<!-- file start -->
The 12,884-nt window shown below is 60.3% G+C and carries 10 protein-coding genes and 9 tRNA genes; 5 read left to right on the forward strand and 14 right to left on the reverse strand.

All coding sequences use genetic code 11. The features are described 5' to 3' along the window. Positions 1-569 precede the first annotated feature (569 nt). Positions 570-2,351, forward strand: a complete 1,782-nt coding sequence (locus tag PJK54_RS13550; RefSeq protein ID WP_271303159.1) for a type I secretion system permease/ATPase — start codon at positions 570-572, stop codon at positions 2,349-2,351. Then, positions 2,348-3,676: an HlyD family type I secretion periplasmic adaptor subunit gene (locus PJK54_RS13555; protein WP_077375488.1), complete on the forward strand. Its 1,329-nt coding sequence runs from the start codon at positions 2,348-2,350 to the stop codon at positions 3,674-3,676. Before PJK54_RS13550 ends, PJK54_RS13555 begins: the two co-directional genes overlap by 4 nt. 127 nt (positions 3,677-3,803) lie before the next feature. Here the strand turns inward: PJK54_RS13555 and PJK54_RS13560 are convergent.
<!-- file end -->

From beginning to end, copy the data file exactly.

The 12,884-nt window shown below is 60.3% G+C and carries 10 protein-coding genes and 9 tRNA genes; 5 read left to right on the forward strand and 14 right to left on the reverse strand.

All coding sequences use genetic code 11. The features are described 5' to 3' along the window. Positions 1-569 precede the first annotated feature (569 nt). Positions 570-2,351, forward strand: a complete 1,782-nt coding sequence (locus tag PJK54_RS13550; RefSeq protein ID WP_271303159.1) for a type I secretion system permease/ATPase — start codon at positions 570-572, stop codon at positions 2,349-2,351. Then, positions 2,348-3,676: an HlyD family type I secretion periplasmic adaptor subunit gene (locus PJK54_RS13555; protein WP_077375488.1), complete on the forward strand. Its 1,329-nt coding sequence runs from the start codon at positions 2,348-2,350 to the stop codon at positions 3,674-3,676. Before PJK54_RS13550 ends, PJK54_RS13555 begins: the two co-directional genes overlap by 4 nt. 127 nt (positions 3,677-3,803) lie before the next feature. Here the strand turns inward: PJK54_RS13555 and PJK54_RS13560 are convergent.